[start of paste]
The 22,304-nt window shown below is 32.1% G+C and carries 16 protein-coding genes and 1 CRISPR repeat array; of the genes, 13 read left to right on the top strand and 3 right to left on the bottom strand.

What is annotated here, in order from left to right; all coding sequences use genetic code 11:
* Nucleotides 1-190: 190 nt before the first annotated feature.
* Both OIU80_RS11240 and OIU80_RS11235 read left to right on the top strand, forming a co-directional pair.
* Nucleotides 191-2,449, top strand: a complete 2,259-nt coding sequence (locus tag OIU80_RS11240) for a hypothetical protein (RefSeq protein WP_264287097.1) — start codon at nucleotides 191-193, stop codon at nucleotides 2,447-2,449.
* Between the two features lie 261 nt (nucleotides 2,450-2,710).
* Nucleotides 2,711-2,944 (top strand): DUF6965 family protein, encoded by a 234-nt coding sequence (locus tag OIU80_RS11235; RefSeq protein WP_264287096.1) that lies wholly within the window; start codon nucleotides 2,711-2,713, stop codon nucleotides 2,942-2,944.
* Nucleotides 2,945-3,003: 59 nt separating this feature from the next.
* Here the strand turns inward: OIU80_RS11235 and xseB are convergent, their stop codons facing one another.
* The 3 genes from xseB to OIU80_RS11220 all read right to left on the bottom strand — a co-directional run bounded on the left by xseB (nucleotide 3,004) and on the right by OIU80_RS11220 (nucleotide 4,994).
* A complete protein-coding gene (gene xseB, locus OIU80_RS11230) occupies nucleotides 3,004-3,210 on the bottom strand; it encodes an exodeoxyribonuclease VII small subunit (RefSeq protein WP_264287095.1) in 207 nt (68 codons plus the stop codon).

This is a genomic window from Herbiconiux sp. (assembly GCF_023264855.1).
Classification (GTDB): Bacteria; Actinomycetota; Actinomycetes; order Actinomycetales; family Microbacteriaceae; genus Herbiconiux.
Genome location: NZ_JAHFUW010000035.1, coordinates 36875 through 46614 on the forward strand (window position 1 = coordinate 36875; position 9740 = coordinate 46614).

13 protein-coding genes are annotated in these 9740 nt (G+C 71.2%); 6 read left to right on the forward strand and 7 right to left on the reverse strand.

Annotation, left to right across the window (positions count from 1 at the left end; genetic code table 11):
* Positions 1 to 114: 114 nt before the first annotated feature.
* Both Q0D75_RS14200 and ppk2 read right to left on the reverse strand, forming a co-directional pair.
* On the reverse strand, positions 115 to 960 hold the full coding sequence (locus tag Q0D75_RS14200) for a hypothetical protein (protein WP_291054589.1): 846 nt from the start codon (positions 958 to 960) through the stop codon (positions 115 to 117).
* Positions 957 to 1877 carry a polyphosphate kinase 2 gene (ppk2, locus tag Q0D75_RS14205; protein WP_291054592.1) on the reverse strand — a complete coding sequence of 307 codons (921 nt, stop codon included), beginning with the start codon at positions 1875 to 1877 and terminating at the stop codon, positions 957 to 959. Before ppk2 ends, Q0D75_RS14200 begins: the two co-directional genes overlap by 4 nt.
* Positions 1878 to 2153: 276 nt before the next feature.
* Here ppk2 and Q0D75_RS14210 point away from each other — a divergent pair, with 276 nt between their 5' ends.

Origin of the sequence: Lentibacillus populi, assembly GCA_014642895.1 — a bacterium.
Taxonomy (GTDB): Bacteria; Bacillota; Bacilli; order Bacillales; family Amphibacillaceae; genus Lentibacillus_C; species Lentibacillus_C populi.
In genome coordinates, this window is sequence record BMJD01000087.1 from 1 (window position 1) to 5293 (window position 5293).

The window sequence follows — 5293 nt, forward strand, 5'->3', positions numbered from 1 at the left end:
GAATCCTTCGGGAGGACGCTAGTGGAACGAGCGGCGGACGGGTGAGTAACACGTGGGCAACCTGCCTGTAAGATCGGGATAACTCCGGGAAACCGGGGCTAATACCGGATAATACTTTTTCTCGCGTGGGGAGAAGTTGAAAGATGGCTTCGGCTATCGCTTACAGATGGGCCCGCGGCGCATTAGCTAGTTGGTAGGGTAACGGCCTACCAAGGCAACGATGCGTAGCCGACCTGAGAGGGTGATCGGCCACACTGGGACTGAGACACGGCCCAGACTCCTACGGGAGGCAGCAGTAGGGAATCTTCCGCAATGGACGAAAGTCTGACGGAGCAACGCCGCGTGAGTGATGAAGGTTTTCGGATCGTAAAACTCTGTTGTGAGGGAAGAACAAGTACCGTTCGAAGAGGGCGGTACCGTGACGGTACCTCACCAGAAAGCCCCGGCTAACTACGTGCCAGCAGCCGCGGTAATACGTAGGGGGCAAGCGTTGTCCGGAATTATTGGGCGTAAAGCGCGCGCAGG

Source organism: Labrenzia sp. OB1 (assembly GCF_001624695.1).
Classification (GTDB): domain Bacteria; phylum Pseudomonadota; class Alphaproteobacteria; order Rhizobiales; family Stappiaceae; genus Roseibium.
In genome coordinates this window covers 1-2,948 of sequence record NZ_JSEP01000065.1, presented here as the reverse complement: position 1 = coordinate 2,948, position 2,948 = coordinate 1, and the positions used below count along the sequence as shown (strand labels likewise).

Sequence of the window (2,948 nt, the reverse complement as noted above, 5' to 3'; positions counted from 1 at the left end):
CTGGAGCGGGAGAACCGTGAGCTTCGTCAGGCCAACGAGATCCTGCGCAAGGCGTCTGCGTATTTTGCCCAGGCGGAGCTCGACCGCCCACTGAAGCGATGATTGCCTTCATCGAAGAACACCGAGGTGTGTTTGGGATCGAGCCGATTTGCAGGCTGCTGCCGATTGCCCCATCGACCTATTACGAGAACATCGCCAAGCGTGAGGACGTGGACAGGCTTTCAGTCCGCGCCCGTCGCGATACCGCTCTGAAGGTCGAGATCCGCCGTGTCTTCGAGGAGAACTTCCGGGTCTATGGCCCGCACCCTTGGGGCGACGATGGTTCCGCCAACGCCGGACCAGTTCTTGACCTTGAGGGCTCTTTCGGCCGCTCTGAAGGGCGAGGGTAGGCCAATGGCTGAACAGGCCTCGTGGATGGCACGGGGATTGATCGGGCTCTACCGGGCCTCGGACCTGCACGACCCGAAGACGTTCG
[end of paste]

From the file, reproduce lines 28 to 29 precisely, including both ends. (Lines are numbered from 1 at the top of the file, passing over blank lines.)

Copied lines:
Source organism: Labrenzia sp. OB1 (assembly GCF_001624695.1).
Classification (GTDB): domain Bacteria; phylum Pseudomonadota; class Alphaproteobacteria; order Rhizobiales; family Stappiaceae; genus Roseibium.